On “Divisiveness”

A group of people in purple shirts with fists up in the air on a college campus
May Day Rally at Santa Clara University

Accusations of divisiveness are a classic union-busting tactic.

The employer notices that a unionization campaign has brought together workers in ways it hasn’t seen before and knows that, to defeat them, it has to break through the unity. In Confessions of a Union-Buster, Martin Levitt, a retired union-buster writes, “The enemy was the collective spirit. I got hold of that spirit while it was still a seedling; I poisoned it, choked it, bludgeoned it if I had to, anything to be sure it would never blossom into a united workforce.” What better way to bludgeon the collective spirit than to accuse the members of the collective and their supporters of divisiveness! It’s a textbook example of gaslighting.

What better way to bludgeon the collective spirit than to accuse the members of the collective and their supporters of divisiveness! It’s a textbook example of gaslighting.

We are already divided.

Accusations of divisiveness only have weight when they concern an entity that is united in harmony. When members of my university community bring up the fear of divisiveness, I wave at everything and say “Look around. How can we be more divided?” At my university, we have 3 ranks for tenure-track (TT) faculty and 4 ranks for NTT faculty. Among NTTs, the disparity between the job security, salary and working conditions of faculty who get paid per course and faculty who are full-time and in continuing positions is dramatic. This means that there are divisions within divisions and hierarchies within hierarchies. There isn’t just an “us vs. them,” to quote my university’s president, but so many us’s and so many them’s that it makes our heads spin.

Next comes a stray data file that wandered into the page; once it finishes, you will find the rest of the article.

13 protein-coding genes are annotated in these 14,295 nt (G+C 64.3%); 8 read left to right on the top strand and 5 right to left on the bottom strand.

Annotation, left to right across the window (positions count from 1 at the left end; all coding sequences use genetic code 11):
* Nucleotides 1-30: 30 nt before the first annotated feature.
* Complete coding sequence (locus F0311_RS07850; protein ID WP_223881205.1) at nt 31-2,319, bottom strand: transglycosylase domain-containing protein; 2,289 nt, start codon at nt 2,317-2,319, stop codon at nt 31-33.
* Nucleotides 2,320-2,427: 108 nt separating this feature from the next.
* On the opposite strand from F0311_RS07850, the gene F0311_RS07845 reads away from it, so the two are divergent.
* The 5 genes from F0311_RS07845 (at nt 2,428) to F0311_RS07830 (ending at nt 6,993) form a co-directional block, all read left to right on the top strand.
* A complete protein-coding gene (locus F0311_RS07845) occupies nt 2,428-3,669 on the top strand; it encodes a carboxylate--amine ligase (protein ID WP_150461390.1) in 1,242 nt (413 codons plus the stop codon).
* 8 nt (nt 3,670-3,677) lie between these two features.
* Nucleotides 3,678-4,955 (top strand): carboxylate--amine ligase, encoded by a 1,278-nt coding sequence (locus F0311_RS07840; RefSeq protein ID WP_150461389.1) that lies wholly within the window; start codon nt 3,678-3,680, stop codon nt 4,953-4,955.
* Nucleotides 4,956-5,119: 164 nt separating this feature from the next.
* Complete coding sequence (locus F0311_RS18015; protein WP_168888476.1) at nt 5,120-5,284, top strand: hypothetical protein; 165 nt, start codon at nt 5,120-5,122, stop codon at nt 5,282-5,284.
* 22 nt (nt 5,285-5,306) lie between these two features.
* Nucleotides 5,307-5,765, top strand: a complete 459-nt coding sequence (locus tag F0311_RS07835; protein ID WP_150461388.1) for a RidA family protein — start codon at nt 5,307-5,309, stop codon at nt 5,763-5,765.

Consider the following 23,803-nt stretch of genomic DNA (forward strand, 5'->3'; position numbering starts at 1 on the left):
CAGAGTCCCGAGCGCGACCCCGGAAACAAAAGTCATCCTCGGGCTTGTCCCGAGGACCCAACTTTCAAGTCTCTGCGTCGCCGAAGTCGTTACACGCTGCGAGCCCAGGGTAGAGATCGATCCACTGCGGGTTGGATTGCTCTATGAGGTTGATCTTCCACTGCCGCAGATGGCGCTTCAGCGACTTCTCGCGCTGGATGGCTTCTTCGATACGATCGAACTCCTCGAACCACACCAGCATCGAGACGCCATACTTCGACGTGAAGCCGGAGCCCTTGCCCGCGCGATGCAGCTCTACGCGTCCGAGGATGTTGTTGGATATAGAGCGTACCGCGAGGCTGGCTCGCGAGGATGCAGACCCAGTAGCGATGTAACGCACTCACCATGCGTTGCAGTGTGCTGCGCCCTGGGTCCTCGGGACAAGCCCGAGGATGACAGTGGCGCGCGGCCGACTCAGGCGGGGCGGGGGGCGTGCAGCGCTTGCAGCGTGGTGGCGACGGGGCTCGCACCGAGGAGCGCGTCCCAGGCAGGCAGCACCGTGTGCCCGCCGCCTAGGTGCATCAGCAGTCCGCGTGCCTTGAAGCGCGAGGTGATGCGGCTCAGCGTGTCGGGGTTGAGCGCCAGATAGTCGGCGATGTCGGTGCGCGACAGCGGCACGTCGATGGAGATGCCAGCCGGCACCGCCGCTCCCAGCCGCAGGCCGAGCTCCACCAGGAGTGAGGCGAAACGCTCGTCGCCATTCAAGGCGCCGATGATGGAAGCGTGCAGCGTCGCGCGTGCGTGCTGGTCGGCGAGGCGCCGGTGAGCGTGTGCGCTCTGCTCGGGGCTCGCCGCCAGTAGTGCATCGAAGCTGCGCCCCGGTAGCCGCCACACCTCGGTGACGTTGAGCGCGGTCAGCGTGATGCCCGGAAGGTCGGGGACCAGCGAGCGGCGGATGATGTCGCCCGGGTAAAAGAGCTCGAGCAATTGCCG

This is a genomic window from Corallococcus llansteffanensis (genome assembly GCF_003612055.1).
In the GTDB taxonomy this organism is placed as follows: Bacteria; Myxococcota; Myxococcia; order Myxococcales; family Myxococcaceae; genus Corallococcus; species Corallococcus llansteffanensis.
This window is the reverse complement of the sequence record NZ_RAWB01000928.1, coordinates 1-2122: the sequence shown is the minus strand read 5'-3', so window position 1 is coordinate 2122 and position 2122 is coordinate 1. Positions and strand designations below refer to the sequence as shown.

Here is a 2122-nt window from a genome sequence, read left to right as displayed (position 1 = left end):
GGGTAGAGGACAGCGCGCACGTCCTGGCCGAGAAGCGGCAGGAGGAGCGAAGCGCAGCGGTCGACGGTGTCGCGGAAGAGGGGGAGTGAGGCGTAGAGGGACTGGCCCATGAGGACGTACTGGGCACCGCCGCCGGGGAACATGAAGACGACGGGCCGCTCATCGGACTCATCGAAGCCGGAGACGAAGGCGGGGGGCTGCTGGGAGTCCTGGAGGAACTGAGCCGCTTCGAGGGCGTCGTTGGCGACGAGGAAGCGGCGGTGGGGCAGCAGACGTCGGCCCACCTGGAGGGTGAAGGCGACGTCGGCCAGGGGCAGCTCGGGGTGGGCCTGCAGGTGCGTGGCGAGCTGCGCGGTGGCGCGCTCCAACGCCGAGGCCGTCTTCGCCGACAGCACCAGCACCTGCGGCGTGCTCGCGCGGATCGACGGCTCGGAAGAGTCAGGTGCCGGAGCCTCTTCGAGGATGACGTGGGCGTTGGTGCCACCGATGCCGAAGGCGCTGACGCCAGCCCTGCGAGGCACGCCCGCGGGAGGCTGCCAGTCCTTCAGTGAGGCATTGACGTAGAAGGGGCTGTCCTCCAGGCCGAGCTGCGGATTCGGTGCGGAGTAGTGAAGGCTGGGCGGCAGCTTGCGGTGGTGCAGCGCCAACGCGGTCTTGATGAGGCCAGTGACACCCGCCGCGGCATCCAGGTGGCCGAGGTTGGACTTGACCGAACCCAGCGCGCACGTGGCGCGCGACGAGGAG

Accusations of divisiveness are meaningless without a power analysis.

Simply put, the boss and the worker can’t be equally “divisive” because they’re in an asymmetrical power relationship. The boss has ultimate power over the individual worker. We are all “at will” employees at my university, the NTTs being especially but not uniquely fireable. That’s because any NTT contract can simply not be renewed. But any individual worker is nearly powerless if the administration wants them out badly enough.

The way that the neoliberal university is currently run doesn’t just encourage “us” vs. “them” but, in fact, turns “us” against “us,” rewarding our competitiveness and making us think that the path to success is one where the worker becomes the boss.

Fears of divisiveness are often fears of retaliation.

Sometimes organizing can feel a bit like therapy. A good organizer listens and asks questions. A good organizer even pushes fellow workers to try and understand why they feel a certain way and what is at the source of a specific feeling. When a fellow worker tells them that they’re afraid of more divisions, I ask them what that division looks like. What I usually get in response is a scenario where a tenured colleague or a department chair treats them badly because of their membership in the union. This tells me that the real fear is not of “division” but of retaliation.

Fears of divisiveness are often fears of conflict.

For a group of people who are supposedly indoctrinating students to become revolutionaries, many academics are conflict-averse. This is what happens when enough people benefit from the status quo and enough are too afraid to speak up due to job insecurity. In such an environment, you can squash attempts at dissent by appealing to “civility,” “collegiality” and “respect” (when you really mean “respectability”). You can paint all conflict and dissent as bad, regardless of the source, reason or the power relations of those involved. Even conflict due to exploitation, disrespect and abuse becomes “divisive.”



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Maggie Levantovskaya

Maggie Levantovskaya

I write about adjuncting, chronic illness and whatever else strikes my fancy or makes my blood boil. More: https://maggielevantovskaya.com/writing